The ABCs of Naturalization and Why You Should Strongly Consider It if Eligible

Updated: Mar 5, 2019


Naturalization is the process through which foreign nationals can become U.S. citizens. (A foreign national is a non-American or non-U.S. citizen, and is equivalent to the term "Alien" in U.S. law). A U.S. permanent resident (person who holds a "Green Card") is not a U.S. citizen, but a "Resident Alien" (i.e. foreign national who can legally reside permanently in U.S.A.). Sometimes, persons can below the age of 18 can automatically derive U.S. citizenship from their parents upon their Naturalization. This process, Derivative Citizenship and not Naturalization, involves the undertaking of a complicated analysis by an experienced immigration lawyer and is beyond the scope of this post. (for reasons on why you should consult an immigration attorney whenever you have an immigration issue, see our reasons why it is vital to use an immigration lawyer)


Before foreign nationals can be Naturalized and become U.S. citizens (or "Americans"), they have to have lived in the U.S. for a substantial period of time as permanent residents. (See "Physical Presence" and "Continuous Residence" tests below). While this period of time is normally five years, it can be reduced to three years if the foreign national is living in marital union with a spouse who is a U.S. citizen. (The Naturalization requirements mentioned above are even further relaxed for persons who served in the U.S. armed forces and were honorably discharged). Once Naturalized, the person can travel on a U.S. passport, vote in U.S. elections, and even apply for certain federal jobs for which permanent residents are ineligible. More importantly, the person can never be removed from U.S.A. (deported) unless they are denaturalized, a rare process in which a person is stripped of U.S. citizenship usually because of some fraud that was perpetrated in order to acquire U.S. citizenship in the first place. Because permanent residents are at risk of being removed from U.S.A. if falsely charged with committing a crime (e.g. domestic violence), immigration lawyers encourage foreign nationals to apply for Naturalization as soon as they are eligible.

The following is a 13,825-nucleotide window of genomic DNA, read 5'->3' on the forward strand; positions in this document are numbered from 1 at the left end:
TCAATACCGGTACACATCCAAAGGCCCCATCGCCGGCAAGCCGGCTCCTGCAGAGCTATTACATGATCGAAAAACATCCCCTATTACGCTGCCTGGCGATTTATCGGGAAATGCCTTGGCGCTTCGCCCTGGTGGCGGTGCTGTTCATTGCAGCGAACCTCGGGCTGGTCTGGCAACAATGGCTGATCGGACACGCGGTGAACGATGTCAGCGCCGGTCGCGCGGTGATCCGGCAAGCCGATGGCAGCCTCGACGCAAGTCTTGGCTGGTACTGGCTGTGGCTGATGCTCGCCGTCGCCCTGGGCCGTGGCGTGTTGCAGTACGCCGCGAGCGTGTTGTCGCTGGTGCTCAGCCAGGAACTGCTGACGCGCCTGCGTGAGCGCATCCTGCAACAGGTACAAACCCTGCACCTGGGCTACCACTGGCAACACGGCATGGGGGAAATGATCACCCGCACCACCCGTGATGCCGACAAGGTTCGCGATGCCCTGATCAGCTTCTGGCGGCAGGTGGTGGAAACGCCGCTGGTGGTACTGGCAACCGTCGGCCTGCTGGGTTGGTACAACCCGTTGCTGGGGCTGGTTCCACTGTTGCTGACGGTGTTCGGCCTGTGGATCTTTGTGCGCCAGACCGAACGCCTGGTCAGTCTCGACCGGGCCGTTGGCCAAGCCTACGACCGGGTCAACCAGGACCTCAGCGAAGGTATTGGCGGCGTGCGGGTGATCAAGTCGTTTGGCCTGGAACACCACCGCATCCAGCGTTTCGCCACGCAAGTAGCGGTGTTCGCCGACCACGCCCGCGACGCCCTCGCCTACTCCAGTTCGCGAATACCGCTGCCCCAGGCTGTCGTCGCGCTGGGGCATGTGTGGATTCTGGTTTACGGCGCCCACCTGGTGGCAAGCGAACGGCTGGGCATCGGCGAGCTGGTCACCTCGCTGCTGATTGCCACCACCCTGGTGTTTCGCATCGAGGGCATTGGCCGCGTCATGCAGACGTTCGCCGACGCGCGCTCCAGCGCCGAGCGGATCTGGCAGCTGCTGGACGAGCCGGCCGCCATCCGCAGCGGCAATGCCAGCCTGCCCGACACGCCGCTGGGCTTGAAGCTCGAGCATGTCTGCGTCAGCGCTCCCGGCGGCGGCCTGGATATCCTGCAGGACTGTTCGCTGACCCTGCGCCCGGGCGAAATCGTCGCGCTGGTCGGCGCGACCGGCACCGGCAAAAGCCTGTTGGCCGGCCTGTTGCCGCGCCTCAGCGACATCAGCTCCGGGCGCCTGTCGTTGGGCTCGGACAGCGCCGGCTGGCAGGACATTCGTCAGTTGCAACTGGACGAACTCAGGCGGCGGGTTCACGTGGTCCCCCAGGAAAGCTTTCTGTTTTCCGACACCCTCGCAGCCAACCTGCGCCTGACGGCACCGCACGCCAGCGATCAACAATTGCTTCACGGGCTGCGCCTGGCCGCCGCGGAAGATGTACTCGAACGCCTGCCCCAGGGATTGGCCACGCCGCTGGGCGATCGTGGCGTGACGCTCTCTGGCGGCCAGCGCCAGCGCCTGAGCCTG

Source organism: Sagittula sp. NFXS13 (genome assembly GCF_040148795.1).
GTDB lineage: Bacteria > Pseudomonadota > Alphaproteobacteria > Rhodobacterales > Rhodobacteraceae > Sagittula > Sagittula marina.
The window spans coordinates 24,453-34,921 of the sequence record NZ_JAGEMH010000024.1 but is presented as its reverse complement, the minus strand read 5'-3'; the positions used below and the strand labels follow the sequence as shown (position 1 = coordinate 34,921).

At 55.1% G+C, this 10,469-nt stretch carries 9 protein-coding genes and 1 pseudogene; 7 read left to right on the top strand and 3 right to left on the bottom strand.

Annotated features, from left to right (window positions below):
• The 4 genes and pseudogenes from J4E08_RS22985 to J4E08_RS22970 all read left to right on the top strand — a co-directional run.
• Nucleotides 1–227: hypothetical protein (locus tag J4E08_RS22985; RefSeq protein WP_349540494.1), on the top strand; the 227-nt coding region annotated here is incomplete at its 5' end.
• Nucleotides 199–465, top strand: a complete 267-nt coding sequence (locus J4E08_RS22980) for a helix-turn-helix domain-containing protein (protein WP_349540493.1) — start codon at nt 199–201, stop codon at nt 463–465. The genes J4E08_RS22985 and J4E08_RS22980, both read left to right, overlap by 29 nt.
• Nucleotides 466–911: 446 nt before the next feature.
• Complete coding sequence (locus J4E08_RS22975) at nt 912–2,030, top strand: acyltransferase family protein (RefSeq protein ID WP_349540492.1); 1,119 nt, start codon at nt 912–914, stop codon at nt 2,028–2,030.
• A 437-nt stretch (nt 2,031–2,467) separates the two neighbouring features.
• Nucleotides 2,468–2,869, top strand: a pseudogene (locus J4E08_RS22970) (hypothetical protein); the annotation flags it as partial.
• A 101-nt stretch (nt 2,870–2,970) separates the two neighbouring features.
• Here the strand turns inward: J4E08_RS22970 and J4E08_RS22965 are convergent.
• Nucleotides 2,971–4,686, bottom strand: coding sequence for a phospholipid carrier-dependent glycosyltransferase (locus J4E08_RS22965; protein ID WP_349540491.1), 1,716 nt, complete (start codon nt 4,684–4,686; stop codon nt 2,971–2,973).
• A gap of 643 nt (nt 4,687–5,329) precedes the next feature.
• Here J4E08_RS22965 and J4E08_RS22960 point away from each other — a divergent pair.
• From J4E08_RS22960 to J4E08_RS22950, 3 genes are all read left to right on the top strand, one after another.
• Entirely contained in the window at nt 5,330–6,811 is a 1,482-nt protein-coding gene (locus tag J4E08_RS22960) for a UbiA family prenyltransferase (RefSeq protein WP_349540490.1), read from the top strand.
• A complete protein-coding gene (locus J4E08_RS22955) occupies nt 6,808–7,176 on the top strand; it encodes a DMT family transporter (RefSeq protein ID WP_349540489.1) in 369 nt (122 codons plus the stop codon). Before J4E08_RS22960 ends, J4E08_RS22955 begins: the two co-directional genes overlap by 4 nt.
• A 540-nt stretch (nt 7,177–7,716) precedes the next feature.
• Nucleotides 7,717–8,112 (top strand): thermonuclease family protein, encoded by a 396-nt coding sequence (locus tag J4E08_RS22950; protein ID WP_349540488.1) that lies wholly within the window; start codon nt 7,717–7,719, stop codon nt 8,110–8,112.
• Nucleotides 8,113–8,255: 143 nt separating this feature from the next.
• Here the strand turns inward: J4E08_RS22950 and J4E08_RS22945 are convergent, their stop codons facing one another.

Physical Presence Requirement


Physical Presence means that that an applicant for Naturalization must have been physically present in the U.S.A. for one in every two days during the applicable lookback period, whether the period is five years or three years. Days spent partially inside the U.S.A. are counted as full days spent inside U.S.A.


Continuous Residence Requirement


Continuous Residence means that an applicant for Naturalization must have not have been outside the U.S.A. for more than six months at any given time in the applicable lookback period, whether the period is five years or three years. Sometimes, persons are absent from U.S.A. for more than six months, but still satisfy the Continuous Residence Requirement because they can prove that the purpose of their trip abroad was compelling and they therefore did not disrupt their Continuous Residence despite having taken a trip outside the U.S.A. that lasted more than six months.


Crimes


While a person may meet the above requirements and Naturalize on a given day, eligibility may change overnight, especially if the person is accused of committing certain crimes. For instance, if a person who meets the above requirements is charged with committing domestic violence, that person will then have to wait until the charges are adjudicated before being eligible to Naturalize once again. If the charges are severe enough, the person may have to pay tens of thousands of dollars to a criminal defense attorney or face deportation. Unfortunately, despite the safeguards that exist in the U.S. justice system, false charges can sometimes be sustained and end in deportation of a foreign national. Even if the charges can be proven to be false, the cost to hire a criminal defense attorney may be prohibitively expensive for some permanent residents. This means that a person can be ordered removed from U.S.A. (deported) even if that person has been a U.S. permanent resident for the preceding 30 years and was eligible to apply for Naturalization for the preceding 25 years (or 27 years).


The bottom line is that if you're a U.S. permanent resident and think that you are eligible for Naturalization, you should not put it off for another day. We assist countless foreign nationals with citizenship and we will be happy to personally assist you with your application as well. Drop us a line at Lawyer@MurrayLawNJ.com or call us at (888)354-6257.

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